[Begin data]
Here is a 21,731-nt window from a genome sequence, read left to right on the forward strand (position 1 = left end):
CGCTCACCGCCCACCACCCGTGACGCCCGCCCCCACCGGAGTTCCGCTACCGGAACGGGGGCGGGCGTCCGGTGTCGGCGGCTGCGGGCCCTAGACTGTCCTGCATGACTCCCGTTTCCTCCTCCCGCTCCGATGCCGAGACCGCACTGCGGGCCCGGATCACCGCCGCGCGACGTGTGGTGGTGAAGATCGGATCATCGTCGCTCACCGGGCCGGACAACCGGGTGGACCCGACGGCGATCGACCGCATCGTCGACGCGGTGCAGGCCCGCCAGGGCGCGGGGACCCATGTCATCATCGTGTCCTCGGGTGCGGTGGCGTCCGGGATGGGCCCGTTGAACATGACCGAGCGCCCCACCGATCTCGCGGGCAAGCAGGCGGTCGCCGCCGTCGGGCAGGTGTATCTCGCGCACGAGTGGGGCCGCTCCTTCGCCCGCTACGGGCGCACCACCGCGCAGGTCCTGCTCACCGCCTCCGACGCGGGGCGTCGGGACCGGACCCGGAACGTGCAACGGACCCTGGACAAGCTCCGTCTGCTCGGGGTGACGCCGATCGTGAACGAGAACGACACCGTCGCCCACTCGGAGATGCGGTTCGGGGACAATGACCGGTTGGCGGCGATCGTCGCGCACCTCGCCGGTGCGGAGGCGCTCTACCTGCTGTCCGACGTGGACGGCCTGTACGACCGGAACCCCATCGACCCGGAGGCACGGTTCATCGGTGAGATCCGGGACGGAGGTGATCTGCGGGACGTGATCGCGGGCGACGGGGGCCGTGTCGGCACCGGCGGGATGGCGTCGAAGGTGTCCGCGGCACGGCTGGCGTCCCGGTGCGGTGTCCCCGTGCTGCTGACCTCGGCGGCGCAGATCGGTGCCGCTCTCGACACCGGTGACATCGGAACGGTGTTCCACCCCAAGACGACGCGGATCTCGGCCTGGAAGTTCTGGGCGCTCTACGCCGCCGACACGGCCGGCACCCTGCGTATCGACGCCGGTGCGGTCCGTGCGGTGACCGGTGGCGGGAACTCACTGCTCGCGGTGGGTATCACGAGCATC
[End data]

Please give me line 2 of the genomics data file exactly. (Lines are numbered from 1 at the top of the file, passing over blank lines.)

CGCTCACCGCCCACCACCCGTGACGCCCGCCCCCACCGGAGTTCCGCTACCGGAACGGGGGCGGGCGTCCGGTGTCGGCGGCTGCGGGCCCTAGACTGTCCTGCATGACTCCCGTTTCCTCCTCCCGCTCCGATGCCGAGACCGCACTGCGGGCCCGGATCACCGCCGCGCGACGTGTGGTGGTGAAGATCGGATCATCGTCGCTCACCGGGCCGGACAACCGGGTGGACCCGACGGCGATCGACCGCATCGTCGACGCGGTGCAGGCCCGCCAGGGCGCGGGGACCCATGTCATCATCGTGTCCTCGGGTGCGGTGGCGTCCGGGATGGGCCCGTTGAACATGACCGAGCGCCCCACCGATCTCGCGGGCAAGCAGGCGGTCGCCGCCGTCGGGCAGGTGTATCTCGCGCACGAGTGGGGCCGCTCCTTCGCCCGCTACGGGCGCACCACCGCGCAGGTCCTGCTCACCGCCTCCGACGCGGGGCGTCGGGACCGGACCCGGAACGTGCAACGGACCCTGGACAAGCTCCGTCTGCTCGGGGTGACGCCGATCGTGAACGAGAACGACACCGTCGCCCACTCGGAGATGCGGTTCGGGGACAATGACCGGTTGGCGGCGATCGTCGCGCACCTCGCCGGTGCGGAGGCGCTCTACCTGCTGTCCGACGTGGACGGCCTGTACGACCGGAACCCCATCGACCCGGAGGCACGGTTCATCGGTGAGATCCGGGACGGAGGTGATCTGCGGGACGTGATCGCGGGCGACGGGGGCCGTGTCGGCACCGGCGGGATGGCGTCGAAGGTGTCCGCGGCACGGCTGGCGTCCCGGTGCGGTGTCCCCGTGCTGCTGACCTCGGCGGCGCAGATCGGTGCCGCTCTCGACACCGGTGACATCGGAACGGTGTTCCACCCCAAGACGACGCGGATCTCGGCCTGGAAGTTCTGGGCGCTCTACGCCGCCGACACGGCCGGCACCCTGCGTATCGACGCCGGTGCGGTCCGTGCGGTGACCGGTGGCGGGAACTCACTGCTCGCGGTGGGTATCACGAGCATC